Child: A person who has not attained maturity or the age of legal majority. While this varies from state to state, the federal definition of the age of legal majority in most circumstances is someone who has not yet attained the age of 18. The United Nations Convention on the Rights of the Child defines a child as every human being below the age 18 years unless under the law applicable to the child, majority is attained earlier.
Child Sexual Exploitation (CSE): Practices by which a person, usually an adult, achieves sexual gratification, financial gain, or advancement through the sexual abuse or sexual exploitation of a child.
Groomed: Process by which child molesters lower inhibitions of their victims. It can begin innocuously, creating trust.
Normalization: The process by which an idea, concept, or behavior becomes an accepted part of societal culture. Once this occurs, something that was once clearly understood as abhorrent or harmful becomes considered “just the way it is.” With more barriers removed and further normalizations it becomes viewed as beneficial or even preferential – the thing to have, the way to be, the expected behavior.
Pornified: Transformation of a person, an object, or sexual behavior into pornographic standards. All sex or sexually explicit images are not pornography, yet sex has become equated with pornography and pornography equated with sex.
Positive Development: The mix of positive opportunities, supports, resources and relationships made available to children and youth from their parents, other adults, peers, socializing institutions such as schools, and the communities they live in which increases the likelihood that they are healthy, caring and responsible.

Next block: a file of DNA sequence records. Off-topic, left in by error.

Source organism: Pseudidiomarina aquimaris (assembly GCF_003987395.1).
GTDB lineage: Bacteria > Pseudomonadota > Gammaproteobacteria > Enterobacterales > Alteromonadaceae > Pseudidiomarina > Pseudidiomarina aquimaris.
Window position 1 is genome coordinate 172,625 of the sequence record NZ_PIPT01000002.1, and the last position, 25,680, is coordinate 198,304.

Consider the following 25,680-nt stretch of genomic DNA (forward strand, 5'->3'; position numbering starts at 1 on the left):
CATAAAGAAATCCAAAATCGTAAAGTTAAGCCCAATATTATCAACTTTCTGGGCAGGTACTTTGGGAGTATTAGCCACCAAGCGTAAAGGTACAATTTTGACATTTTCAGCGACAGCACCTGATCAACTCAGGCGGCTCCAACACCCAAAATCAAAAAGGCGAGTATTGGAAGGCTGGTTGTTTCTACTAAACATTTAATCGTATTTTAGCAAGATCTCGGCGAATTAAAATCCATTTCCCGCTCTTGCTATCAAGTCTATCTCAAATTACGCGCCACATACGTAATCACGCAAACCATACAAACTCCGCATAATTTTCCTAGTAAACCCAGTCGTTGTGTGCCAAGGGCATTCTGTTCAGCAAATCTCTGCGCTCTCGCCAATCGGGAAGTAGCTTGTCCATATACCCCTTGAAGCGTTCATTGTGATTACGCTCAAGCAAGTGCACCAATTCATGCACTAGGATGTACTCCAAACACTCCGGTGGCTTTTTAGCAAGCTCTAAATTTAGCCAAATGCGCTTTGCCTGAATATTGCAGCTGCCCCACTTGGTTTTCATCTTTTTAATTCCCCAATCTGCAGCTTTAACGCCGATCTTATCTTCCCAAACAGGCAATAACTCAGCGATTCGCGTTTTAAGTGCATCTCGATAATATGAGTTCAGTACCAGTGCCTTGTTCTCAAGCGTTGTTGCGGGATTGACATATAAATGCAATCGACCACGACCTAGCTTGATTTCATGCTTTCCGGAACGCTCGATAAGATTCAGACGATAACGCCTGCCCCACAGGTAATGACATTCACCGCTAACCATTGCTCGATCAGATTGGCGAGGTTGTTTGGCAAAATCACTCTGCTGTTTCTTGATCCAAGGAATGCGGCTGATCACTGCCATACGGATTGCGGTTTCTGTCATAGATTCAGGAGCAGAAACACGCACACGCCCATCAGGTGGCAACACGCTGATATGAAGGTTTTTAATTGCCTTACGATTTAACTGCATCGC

Prevention: All approaches, programs, and strategies that address a specific behavior – before or in response to – it being acted upon.
**Prevention Definition Note: There is not a common definition of what prevention is. Advancing a common definition is a critical goal for this Coalition. For now a composite of definitions is being used.
Comprehensive: A comprehensive strategy would include a coordinated national plan, multiple approaches, and thorough evaluation of existing programs and assure sufficient resources to simultaneously address the current victims and perpetrators; while effectively preventing any further child sexual abuse. Comprehensive efforts are also commonly referenced as including work across the socio-ecological model or the Spectrum of Prevention. Effective prevention strategies must target not just individual behaviors but also the environment in which they occur.
Prevention Strategies – Before Primary Prevention: is what happens proactively for the general population, before a problem arises. Conditions are created for a healthy environment that encourages a state of health and well-being for everyone and that make the healthy choice the easy choice.
Prevention Strategies – After Early Intervention or Secondary prevention: is what happens at the earliest sign of a problem, or whenever a person or group can be identified “at risk” of developing a problem. Tertiary prevention: is what happens to intervene in the family cycle of violence or to prevent recidivism or relapse.36 This level of prevention is to address the harm and to treat.
Sexual Objects: Made into a thing for others’ use.